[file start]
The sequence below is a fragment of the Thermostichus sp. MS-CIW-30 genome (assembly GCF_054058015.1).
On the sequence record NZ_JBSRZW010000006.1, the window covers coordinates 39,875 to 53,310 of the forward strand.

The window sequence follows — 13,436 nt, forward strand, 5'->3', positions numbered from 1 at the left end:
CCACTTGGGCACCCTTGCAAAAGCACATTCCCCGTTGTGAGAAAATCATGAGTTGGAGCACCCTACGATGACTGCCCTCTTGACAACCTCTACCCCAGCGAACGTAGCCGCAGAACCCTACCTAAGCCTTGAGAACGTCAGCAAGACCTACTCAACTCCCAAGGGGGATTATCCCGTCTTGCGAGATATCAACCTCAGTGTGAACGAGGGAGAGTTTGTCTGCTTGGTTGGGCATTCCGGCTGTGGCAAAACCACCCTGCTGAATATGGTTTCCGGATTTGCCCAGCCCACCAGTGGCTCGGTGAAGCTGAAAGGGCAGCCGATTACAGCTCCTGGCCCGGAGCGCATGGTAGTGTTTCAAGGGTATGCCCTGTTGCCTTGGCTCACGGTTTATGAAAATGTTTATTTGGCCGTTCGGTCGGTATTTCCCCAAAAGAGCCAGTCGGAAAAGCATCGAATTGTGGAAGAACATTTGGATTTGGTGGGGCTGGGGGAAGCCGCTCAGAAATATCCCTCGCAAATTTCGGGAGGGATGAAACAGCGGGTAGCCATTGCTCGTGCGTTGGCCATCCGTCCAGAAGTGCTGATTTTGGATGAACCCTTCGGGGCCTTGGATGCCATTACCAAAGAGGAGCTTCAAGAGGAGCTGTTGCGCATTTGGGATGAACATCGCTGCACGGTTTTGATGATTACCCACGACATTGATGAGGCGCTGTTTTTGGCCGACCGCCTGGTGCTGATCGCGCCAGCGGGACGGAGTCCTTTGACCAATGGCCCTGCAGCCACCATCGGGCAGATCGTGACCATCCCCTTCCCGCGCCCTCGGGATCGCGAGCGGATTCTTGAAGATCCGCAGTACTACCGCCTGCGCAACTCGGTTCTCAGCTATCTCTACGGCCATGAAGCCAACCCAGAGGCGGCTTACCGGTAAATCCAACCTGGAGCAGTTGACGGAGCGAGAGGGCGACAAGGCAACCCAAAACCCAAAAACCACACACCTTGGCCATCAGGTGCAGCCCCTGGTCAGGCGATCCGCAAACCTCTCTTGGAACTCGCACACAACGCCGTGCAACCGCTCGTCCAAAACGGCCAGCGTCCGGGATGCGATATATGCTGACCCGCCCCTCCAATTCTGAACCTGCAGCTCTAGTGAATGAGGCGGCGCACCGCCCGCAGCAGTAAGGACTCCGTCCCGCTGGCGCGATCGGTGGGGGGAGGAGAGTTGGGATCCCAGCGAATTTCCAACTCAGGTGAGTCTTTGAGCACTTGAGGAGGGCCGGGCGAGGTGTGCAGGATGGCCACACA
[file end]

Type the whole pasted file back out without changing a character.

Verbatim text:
The sequence below is a fragment of the Thermostichus sp. MS-CIW-30 genome (assembly GCF_054058015.1).
On the sequence record NZ_JBSRZW010000006.1, the window covers coordinates 39,875 to 53,310 of the forward strand.

The window sequence follows — 13,436 nt, forward strand, 5'->3', positions numbered from 1 at the left end:
CCACTTGGGCACCCTTGCAAAAGCACATTCCCCGTTGTGAGAAAATCATGAGTTGGAGCACCCTACGATGACTGCCCTCTTGACAACCTCTACCCCAGCGAACGTAGCCGCAGAACCCTACCTAAGCCTTGAGAACGTCAGCAAGACCTACTCAACTCCCAAGGGGGATTATCCCGTCTTGCGAGATATCAACCTCAGTGTGAACGAGGGAGAGTTTGTCTGCTTGGTTGGGCATTCCGGCTGTGGCAAAACCACCCTGCTGAATATGGTTTCCGGATTTGCCCAGCCCACCAGTGGCTCGGTGAAGCTGAAAGGGCAGCCGATTACAGCTCCTGGCCCGGAGCGCATGGTAGTGTTTCAAGGGTATGCCCTGTTGCCTTGGCTCACGGTTTATGAAAATGTTTATTTGGCCGTTCGGTCGGTATTTCCCCAAAAGAGCCAGTCGGAAAAGCATCGAATTGTGGAAGAACATTTGGATTTGGTGGGGCTGGGGGAAGCCGCTCAGAAATATCCCTCGCAAATTTCGGGAGGGATGAAACAGCGGGTAGCCATTGCTCGTGCGTTGGCCATCCGTCCAGAAGTGCTGATTTTGGATGAACCCTTCGGGGCCTTGGATGCCATTACCAAAGAGGAGCTTCAAGAGGAGCTGTTGCGCATTTGGGATGAACATCGCTGCACGGTTTTGATGATTACCCACGACATTGATGAGGCGCTGTTTTTGGCCGACCGCCTGGTGCTGATCGCGCCAGCGGGACGGAGTCCTTTGACCAATGGCCCTGCAGCCACCATCGGGCAGATCGTGACCATCCCCTTCCCGCGCCCTCGGGATCGCGAGCGGATTCTTGAAGATCCGCAGTACTACCGCCTGCGCAACTCGGTTCTCAGCTATCTCTACGGCCATGAAGCCAACCCAGAGGCGGCTTACCGGTAAATCCAACCTGGAGCAGTTGACGGAGCGAGAGGGCGACAAGGCAACCCAAAACCCAAAAACCACACACCTTGGCCATCAGGTGCAGCCCCTGGTCAGGCGATCCGCAAACCTCTCTTGGAACTCGCACACAACGCCGTGCAACCGCTCGTCCAAAACGGCCAGCGTCCGGGATGCGATATATGCTGACCCGCCCCTCCAATTCTGAACCTGCAGCTCTAGTGAATGAGGCGGCGCACCGCCCGCAGCAGTAAGGACTCCGTCCCGCTGGCGCGATCGGTGGGGGGAGGAGAGTTGGGATCCCAGCGAATTTCCAACTCAGGTGAGTCTTTGAGCACTTGAGGAGGGCCGGGCGAGGTGTGCAGGATGGCCACACA